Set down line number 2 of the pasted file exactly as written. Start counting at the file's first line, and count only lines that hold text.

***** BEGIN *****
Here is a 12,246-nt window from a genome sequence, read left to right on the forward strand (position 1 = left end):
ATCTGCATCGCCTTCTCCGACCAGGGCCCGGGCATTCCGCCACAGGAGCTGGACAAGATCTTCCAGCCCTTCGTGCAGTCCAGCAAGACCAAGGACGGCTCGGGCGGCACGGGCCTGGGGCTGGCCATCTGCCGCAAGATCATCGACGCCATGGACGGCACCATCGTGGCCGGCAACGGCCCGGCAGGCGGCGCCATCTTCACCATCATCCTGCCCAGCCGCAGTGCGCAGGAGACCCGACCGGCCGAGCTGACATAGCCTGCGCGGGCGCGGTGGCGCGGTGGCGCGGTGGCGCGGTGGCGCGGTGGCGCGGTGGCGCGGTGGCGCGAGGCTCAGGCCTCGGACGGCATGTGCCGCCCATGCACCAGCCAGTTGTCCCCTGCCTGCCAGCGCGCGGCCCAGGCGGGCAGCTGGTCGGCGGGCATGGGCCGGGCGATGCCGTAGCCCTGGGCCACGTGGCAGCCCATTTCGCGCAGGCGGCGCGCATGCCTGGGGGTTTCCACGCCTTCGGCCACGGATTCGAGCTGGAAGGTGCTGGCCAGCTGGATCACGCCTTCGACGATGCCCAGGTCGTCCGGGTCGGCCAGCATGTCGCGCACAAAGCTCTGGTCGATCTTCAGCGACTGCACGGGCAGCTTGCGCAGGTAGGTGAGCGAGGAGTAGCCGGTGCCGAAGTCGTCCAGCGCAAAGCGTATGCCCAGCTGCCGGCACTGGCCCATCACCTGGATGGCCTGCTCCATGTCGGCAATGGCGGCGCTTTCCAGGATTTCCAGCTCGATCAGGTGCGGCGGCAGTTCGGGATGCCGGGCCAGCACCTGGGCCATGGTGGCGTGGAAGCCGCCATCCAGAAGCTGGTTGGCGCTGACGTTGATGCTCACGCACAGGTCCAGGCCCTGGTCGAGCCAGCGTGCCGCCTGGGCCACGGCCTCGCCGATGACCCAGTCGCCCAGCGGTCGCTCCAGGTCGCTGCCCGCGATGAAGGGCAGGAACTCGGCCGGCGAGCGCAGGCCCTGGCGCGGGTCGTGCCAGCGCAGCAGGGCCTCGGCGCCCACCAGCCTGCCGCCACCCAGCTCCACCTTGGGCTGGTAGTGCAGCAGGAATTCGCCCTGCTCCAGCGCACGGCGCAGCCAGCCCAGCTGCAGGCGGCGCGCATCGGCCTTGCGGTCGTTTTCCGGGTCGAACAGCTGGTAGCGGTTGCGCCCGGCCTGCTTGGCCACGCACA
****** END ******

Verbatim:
ATCTGCATCGCCTTCTCCGACCAGGGCCCGGGCATTCCGCCACAGGAGCTGGACAAGATCTTCCAGCCCTTCGTGCAGTCCAGCAAGACCAAGGACGGCTCGGGCGGCACGGGCCTGGGGCTGGCCATCTGCCGCAAGATCATCGACGCCATGGACGGCACCATCGTGGCCGGCAACGGCCCGGCAGGCGGCGCCATCTTCACCATCATCCTGCCCAGCCGCAGTGCGCAGGAGACCCGACCGGCCGAGCTGACATAGCCTGCGCGGGCGCGGTGGCGCGGTGGCGCGGTGGCGCGGTGGCGCGGTGGCGCGGTGGCGCGGTGGCGCGAGGCTCAGGCCTCGGACGGCATGTGCCGCCCATGCACCAGCCAGTTGTCCCCTGCCTGCCAGCGCGCGGCCCAGGCGGGCAGCTGGTCGGCGGGCATGGGCCGGGCGATGCCGTAGCCCTGGGCCACGTGGCAGCCCATTTCGCGCAGGCGGCGCGCATGCCTGGGGGTTTCCACGCCTTCGGCCACGGATTCGAGCTGGAAGGTGCTGGCCAGCTGGATCACGCCTTCGACGATGCCCAGGTCGTCCGGGTCGGCCAGCATGTCGCGCACAAAGCTCTGGTCGATCTTCAGCGACTGCACGGGCAGCTTGCGCAGGTAGGTGAGCGAGGAGTAGCCGGTGCCGAAGTCGTCCAGCGCAAAGCGTATGCCCAGCTGCCGGCACTGGCCCATCACCTGGATGGCCTGCTCCATGTCGGCAATGGCGGCGCTTTCCAGGATTTCCAGCTCGATCAGGTGCGGCGGCAGTTCGGGATGCCGGGCCAGCACCTGGGCCATGGTGGCGTGGAAGCCGCCATCCAGAAGCTGGTTGGCGCTGACGTTGATGCTCACGCACAGGTCCAGGCCCTGGTCGAGCCAGCGTGCCGCCTGGGCCACGGCCTCGCCGATGACCCAGTCGCCCAGCGGTCGCTCCAGGTCGCTGCCCGCGATGAAGGGCAGGAACTCGGCCGGCGAGCGCAGGCCCTGGCGCGGGTCGTGCCAGCGCAGCAGGGCCTCGGCGCCCACCAGCCTGCCGCCACCCAGCTCCACCTTGGGCTGGTAGTGCAGCAGGAATTCGCCCTGCTCCAGCGCACGGCGCAGCCAGCCCAGCTGCAGGCGGCGCGCATCGGCCTTGCGGTCGTTTTCCGGGTCGAACAGCTGGTAGCGGTTGCGCCCGGCCTGCTTGGCCACGCACA